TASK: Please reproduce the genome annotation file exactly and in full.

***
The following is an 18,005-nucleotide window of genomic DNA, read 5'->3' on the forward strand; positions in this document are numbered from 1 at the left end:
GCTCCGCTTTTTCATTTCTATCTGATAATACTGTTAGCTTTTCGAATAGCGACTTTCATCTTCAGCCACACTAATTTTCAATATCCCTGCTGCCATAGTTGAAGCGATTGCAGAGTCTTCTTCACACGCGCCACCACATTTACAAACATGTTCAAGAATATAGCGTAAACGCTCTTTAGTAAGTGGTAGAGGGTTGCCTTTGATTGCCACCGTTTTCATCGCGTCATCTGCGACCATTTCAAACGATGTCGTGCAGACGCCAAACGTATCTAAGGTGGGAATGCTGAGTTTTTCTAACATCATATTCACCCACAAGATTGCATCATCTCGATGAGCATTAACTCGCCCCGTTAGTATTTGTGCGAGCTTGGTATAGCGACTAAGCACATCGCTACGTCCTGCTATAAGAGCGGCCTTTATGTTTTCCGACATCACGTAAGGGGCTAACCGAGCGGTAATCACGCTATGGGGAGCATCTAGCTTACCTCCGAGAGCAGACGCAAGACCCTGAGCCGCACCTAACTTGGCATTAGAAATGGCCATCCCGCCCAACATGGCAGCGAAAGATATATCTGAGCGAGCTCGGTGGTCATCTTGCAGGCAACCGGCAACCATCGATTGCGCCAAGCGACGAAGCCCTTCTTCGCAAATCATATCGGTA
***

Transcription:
The following is an 18,005-nucleotide window of genomic DNA, read 5'->3' on the forward strand; positions in this document are numbered from 1 at the left end:
GCTCCGCTTTTTCATTTCTATCTGATAATACTGTTAGCTTTTCGAATAGCGACTTTCATCTTCAGCCACACTAATTTTCAATATCCCTGCTGCCATAGTTGAAGCGATTGCAGAGTCTTCTTCACACGCGCCACCACATTTACAAACATGTTCAAGAATATAGCGTAAACGCTCTTTAGTAAGTGGTAGAGGGTTGCCTTTGATTGCCACCGTTTTCATCGCGTCATCTGCGACCATTTCAAACGATGTCGTGCAGACGCCAAACGTATCTAAGGTGGGAATGCTGAGTTTTTCTAACATCATATTCACCCACAAGATTGCATCATCTCGATGAGCATTAACTCGCCCCGTTAGTATTTGTGCGAGCTTGGTATAGCGACTAAGCACATCGCTACGTCCTGCTATAAGAGCGGCCTTTATGTTTTCCGACATCACGTAAGGGGCTAACCGAGCGGTAATCACGCTATGGGGAGCATCTAGCTTACCTCCGAGAGCAGACGCAAGACCCTGAGCCGCACCTAACTTGGCATTAGAAATGGCCATCCCGCCCAACATGGCAGCGAAAGATATATCTGAGCGAGCTCGGTGGTCATCTTGCAGGCAACCGGCAACCATCGATTGCGCCAAGCGACGAAGCCCTTCTTCGCAAATCATATCGGTA